Digital Literacy (Audiovisual Media Education)
Communication is an important condition of intra-personal skills that enables young people to be 'agile and resilient' at school and within society (OCW, 2014).
Communication skills are necessary for people to be able to act independently and in harmony with their environment. For a large number of children and young people in special and regular education, communication is a challenge. Language delay, autism, ADHD, NAH and a (mild) mental and/or physical disability ensure that communication no longer happens 'by itself'.
Audiovisual digital communication skills (digital literacy) can contribute to a solution. It is the 'new' language of children and young people. By providing children and young people with access to novel communication technologies in education, in the classroom and by improving their digital literacy, there is more self-confidence, connection and recognition, and they are distinguished on the basis of limitations, for example through communication breakthroughs.
Based on this philosophy, the Com in Beeld foundation and the BOOR foundation entered into a partnership in 2019 with regard to offering AV education to students from special education.
Production house Cam on Wheels
AV education is provided from our film production house 'Cam on Wheels'.
Here young people, with and without disabilities, during and after their school period, are given an opportunity to develop in the audiovisual (professional) field.
The young people learn about professional audiovisual techniques in the daily practices of film production house Cam on Wheels, in which they work together with AV students from MBOs under the supervision of professionals. In addition to providing a professional education, we at Cam on Wheels also work on the development of social skills and employee skills.
The young people learn to capture stories on film and then edit them into beautiful (film) productions. Filmmaking offers these young people a 'tool' for communication and an opportunity to show themselves by using their visual talent as a cameraman/woman, editor and/or director. The young people are trained to become filmmakers, photographers, vloggers and/or film editors; audiovisual specialists. This increases the chances of progression to further education or the labor market.
Young people in the third and fourth year of VMBO have the opportunity to follow the elective courses of the Media Design and ICT (MVI) profile at Cam on Wheels. This is offered in collaboration with Grafisch Lyceum in Rotterdam and leads to a VMBO diploma.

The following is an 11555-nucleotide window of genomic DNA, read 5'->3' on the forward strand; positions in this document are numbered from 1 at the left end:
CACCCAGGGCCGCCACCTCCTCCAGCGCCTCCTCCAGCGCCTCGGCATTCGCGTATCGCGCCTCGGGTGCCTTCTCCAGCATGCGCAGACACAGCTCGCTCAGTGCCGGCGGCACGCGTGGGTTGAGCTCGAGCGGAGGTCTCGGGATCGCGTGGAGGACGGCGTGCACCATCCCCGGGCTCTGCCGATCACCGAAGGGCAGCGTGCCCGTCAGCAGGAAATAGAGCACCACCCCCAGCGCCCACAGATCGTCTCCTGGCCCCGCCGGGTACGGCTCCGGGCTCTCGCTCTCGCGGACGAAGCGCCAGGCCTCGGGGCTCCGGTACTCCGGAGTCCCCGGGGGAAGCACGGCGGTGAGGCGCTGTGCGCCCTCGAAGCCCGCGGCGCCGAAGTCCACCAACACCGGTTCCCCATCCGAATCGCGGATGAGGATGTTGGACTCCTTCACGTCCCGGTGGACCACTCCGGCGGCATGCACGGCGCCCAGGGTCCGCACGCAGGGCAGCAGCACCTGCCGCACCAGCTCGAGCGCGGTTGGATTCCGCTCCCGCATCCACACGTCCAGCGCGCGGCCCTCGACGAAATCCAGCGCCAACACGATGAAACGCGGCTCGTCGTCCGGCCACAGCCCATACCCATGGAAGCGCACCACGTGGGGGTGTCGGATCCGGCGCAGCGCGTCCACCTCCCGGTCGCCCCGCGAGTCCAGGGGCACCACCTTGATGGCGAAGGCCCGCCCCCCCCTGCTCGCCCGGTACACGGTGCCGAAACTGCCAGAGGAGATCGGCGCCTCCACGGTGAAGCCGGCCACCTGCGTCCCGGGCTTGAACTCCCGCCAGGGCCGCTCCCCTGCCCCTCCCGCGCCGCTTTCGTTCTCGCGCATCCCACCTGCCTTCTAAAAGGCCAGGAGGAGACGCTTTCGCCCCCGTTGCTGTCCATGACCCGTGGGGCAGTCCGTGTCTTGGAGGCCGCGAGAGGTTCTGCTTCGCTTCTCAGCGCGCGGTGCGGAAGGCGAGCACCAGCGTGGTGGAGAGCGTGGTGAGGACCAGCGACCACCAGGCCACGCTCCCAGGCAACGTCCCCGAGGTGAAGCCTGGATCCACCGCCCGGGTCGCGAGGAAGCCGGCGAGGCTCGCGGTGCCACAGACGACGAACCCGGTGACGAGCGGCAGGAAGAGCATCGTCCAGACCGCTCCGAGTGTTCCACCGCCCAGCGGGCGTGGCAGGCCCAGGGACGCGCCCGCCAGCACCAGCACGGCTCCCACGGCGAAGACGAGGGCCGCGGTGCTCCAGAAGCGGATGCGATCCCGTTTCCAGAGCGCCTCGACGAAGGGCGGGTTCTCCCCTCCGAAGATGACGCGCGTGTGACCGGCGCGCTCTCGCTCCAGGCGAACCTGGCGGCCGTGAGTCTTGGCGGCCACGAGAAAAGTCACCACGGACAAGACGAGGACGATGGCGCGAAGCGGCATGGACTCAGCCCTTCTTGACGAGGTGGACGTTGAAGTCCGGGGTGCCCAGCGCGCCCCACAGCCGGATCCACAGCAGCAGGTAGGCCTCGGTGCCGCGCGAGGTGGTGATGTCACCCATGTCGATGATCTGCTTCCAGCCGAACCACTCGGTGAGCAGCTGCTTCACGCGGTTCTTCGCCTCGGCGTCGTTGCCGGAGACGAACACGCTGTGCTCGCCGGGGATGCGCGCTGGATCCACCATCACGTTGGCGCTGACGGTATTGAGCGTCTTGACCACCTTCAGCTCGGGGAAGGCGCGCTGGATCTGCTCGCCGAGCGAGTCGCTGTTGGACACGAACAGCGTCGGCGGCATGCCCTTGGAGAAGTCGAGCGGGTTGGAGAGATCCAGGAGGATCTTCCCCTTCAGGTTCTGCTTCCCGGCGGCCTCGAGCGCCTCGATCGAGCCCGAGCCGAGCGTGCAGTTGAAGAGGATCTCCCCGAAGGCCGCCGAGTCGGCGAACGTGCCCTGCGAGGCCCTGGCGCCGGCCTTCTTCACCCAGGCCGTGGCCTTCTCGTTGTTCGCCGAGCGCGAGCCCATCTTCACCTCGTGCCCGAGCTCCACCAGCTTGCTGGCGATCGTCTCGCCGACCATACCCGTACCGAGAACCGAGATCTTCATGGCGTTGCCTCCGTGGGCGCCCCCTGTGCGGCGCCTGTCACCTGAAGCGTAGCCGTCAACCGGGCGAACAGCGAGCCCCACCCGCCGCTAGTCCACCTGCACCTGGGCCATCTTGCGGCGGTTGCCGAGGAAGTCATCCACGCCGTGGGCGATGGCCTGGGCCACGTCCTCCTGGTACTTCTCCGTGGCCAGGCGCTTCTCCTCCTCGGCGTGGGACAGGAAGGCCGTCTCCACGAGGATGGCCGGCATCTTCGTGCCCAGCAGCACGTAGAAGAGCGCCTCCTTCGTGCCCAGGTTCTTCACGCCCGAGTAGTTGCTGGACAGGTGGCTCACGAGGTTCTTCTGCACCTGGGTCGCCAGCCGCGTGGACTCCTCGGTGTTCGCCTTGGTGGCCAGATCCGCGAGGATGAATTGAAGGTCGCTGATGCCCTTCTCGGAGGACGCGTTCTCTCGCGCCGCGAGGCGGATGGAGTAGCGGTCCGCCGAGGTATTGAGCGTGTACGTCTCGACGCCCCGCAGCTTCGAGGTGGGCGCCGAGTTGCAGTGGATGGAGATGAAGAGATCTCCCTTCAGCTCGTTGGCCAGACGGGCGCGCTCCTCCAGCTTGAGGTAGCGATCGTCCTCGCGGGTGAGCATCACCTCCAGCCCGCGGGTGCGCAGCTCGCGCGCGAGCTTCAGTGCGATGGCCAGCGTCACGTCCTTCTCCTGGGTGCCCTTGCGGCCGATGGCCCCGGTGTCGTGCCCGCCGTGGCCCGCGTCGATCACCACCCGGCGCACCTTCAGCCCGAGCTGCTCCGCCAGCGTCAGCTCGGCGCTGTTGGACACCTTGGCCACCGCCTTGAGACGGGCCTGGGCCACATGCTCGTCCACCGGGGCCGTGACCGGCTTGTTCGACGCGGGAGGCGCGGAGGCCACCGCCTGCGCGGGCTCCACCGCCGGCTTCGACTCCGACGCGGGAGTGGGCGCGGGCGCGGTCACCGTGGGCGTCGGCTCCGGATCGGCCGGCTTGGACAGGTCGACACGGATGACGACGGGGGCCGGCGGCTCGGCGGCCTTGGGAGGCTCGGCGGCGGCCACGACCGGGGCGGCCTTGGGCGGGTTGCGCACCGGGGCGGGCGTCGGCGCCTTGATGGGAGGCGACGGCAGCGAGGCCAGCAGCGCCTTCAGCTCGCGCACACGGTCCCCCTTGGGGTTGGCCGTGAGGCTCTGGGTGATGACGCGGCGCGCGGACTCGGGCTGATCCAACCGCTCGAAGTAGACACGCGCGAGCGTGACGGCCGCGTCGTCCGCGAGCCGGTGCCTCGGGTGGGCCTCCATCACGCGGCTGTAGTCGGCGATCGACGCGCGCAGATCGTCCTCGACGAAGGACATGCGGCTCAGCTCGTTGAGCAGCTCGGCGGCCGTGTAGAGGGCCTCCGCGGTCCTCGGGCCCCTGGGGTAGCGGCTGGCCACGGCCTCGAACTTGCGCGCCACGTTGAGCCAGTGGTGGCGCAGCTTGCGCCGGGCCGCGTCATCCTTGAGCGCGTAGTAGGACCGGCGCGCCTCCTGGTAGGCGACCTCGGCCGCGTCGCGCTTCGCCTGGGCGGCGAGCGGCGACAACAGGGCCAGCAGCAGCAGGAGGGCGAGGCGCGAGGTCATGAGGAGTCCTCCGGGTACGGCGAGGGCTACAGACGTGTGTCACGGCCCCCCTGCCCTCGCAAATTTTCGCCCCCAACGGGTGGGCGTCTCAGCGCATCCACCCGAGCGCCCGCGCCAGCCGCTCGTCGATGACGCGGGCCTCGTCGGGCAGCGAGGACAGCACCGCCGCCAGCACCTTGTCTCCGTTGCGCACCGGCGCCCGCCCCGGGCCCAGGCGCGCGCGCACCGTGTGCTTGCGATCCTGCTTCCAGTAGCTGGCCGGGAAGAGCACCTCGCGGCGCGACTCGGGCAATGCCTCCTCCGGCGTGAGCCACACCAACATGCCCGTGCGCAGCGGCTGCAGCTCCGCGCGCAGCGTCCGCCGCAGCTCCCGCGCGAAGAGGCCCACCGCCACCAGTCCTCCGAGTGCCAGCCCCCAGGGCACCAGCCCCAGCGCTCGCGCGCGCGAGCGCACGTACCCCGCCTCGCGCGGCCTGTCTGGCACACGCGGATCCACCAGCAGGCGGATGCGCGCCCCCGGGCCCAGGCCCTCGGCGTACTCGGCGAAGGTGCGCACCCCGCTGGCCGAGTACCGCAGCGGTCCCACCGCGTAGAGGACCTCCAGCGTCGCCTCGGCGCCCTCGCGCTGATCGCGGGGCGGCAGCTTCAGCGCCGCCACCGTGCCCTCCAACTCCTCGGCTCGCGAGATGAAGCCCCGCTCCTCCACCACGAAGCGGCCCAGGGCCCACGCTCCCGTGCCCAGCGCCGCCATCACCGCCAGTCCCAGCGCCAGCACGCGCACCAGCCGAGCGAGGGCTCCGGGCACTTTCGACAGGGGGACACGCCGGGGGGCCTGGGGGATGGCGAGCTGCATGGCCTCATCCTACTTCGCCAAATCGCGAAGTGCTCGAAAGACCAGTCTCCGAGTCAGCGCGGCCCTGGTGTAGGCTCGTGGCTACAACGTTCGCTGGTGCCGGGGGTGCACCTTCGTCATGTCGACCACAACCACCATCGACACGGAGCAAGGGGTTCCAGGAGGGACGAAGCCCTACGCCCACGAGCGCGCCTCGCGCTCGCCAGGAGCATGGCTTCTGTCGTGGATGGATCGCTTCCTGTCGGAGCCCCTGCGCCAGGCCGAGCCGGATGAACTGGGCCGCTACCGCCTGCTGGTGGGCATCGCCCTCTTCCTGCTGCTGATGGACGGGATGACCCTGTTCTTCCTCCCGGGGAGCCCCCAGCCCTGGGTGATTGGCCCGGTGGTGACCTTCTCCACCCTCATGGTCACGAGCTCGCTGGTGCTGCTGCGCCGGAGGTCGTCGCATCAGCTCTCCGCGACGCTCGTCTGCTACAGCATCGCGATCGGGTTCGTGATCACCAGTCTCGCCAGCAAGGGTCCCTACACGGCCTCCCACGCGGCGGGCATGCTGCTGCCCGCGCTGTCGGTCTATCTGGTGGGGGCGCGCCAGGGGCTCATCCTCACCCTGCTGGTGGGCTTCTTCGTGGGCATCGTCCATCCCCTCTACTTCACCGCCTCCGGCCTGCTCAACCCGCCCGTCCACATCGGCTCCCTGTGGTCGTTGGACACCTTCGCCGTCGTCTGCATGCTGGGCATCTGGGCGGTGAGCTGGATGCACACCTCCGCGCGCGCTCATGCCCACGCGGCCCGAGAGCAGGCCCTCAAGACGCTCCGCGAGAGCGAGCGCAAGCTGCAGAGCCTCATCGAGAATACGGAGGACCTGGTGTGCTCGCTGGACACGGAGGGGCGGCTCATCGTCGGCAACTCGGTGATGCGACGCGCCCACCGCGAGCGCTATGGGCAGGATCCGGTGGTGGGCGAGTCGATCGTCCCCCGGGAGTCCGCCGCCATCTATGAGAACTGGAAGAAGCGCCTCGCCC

Young people with educational disadvantage
Young people who need additional education or who are at risk of dropping out are also welcome at Cam on Wheels. They start working as a cameraman/woman and/or editor and also receive education at “their” school. The aim is that they remain active within the regular education program, through the support of Cam on Wheels. By deploying them as AV professionals, we provide them with an education and development/processing space and hope to coach them with this to (continue to) participate in the school program.
Through close cooperation between Cam on Wheels and the school team, we offer a suitable individual program with which we provide the student with digital literacy skills and offer personal coaching that increases the chance of (further) education, employment guidance and social participation.
Cam on Wheels Audiovisual education in schools
In addition to education within our own film production house, Cam on Wheels offers audiovisual media education/digital literacy at SO/PO/VO/VSO schools. For example, the Film as Supported Communication (FaOC) teaching method My Film, My Story, linked to the SLO learning line and CED learning objective Oral Language Proficiency, is offered to various schools within a teaching program. This method was developed at Radboud University Nijmegen in collaboration with, among others, the BOOR schools.
Cam on Wheels has the right hardware and software for young people with physical disabilities to follow the AV program. Using a tripod attached to their walker or wheelchair, they are able to film independently. The optimal configuration of required resources will differ per individual participant and will be carefully assessed and determined. A wheelchair can function well as a 'mobile tripod' by a camera operator.